US 3411433 A
Description (OCR text may contain errors)
Nov. 19, 1968 J. A. CHRISTOPHER ALUMINUM FOIL Filed April 19, 1966 2 Shee's-Sheet l JOHN A CHRISTOPHER Juf/h, am
ATTORNEY Nov. 19, 1968 J. A. cHRlsToPHER ALUMINUM FOIL 2 Sheets-Sheet 2 Filed April 19, 1966 FIGS INVENTOR JOHN A CHRISTOPH ER AT TORNEY United States Patent O 3,411,433 ALUMINUM FOIL John A. Christopher, 261 Kenmore Ave., Elmhurst, Ill. 60126 Filed Apr. 19, 1966, Ser. No. 543,639 4 Claims. (cl. 99-446) ABSTRACT OF THE DISCLOSURE Baking containers comprised of foil materials. The container has three laminated layers. The top layer is of perforated foil, the bottom layer is of imperforated foil, and the center layer is made of a meshed material designed to entrap air and to absorb the grease and moisture owing during the baking process from the baked goods Within the pan, through the perforations of the I'irst layer.
This invention relates generally to an improved aluminum foil and more particularly to an improved aluminum foil to be formed in the shape of a baking container such as a pie plate or other container used in ba-king products such as frozen pies, pizza pies, and the like.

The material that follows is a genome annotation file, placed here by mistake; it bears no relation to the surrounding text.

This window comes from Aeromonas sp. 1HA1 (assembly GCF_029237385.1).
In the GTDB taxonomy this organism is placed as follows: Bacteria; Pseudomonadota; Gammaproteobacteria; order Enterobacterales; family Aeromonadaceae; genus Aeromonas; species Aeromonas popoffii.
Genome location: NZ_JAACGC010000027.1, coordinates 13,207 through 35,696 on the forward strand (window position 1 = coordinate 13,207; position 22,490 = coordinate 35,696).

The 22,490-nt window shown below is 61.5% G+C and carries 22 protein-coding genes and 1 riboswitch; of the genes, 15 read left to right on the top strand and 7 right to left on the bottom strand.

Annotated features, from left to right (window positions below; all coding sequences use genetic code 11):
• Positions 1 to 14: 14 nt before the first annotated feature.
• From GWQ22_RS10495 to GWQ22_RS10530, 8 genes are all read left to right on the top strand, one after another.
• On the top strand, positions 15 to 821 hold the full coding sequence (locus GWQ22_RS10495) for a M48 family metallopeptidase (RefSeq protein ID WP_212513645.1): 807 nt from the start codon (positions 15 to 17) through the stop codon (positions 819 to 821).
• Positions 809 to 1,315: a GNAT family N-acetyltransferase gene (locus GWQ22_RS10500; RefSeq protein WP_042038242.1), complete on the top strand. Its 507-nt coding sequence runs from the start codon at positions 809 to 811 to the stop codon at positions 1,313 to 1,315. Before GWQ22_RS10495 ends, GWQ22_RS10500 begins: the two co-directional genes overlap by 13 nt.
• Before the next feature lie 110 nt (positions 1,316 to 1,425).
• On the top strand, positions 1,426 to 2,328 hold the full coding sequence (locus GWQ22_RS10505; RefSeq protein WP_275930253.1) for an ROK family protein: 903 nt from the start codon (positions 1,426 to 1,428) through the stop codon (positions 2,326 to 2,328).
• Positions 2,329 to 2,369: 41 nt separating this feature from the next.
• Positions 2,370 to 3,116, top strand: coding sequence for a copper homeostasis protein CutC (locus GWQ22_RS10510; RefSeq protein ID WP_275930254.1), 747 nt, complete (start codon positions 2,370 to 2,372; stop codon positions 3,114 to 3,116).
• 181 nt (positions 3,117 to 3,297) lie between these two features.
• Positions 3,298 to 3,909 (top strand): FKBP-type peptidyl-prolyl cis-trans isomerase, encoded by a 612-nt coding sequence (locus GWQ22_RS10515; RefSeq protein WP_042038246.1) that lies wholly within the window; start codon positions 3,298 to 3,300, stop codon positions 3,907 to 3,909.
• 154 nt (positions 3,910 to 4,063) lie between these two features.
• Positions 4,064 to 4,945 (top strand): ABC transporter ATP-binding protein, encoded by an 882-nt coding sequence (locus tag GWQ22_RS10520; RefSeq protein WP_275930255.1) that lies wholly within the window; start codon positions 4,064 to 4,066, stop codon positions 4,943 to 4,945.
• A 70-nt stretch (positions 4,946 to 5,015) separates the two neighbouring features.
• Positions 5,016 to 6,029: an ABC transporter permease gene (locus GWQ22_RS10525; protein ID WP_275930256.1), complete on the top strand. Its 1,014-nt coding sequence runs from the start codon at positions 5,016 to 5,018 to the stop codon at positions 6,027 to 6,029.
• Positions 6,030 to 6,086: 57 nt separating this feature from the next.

`One of the .primary difficulties with regard to using aluminum :foil `for baking pies, pizza pies, or other foods, is that the crusts thereof are not thoroughly bake-d and ready for eating at the sa-me time as the fillings thereof. On the other Ihand in those situations where the crust is thoroughly baked, the fillings are usually burnt and are therefore tasteless or ruined. This condition is brought about because, in reality, baking is not taking place when present foils are being used. With present foils, what is actually taking place is semi-.baking and frying.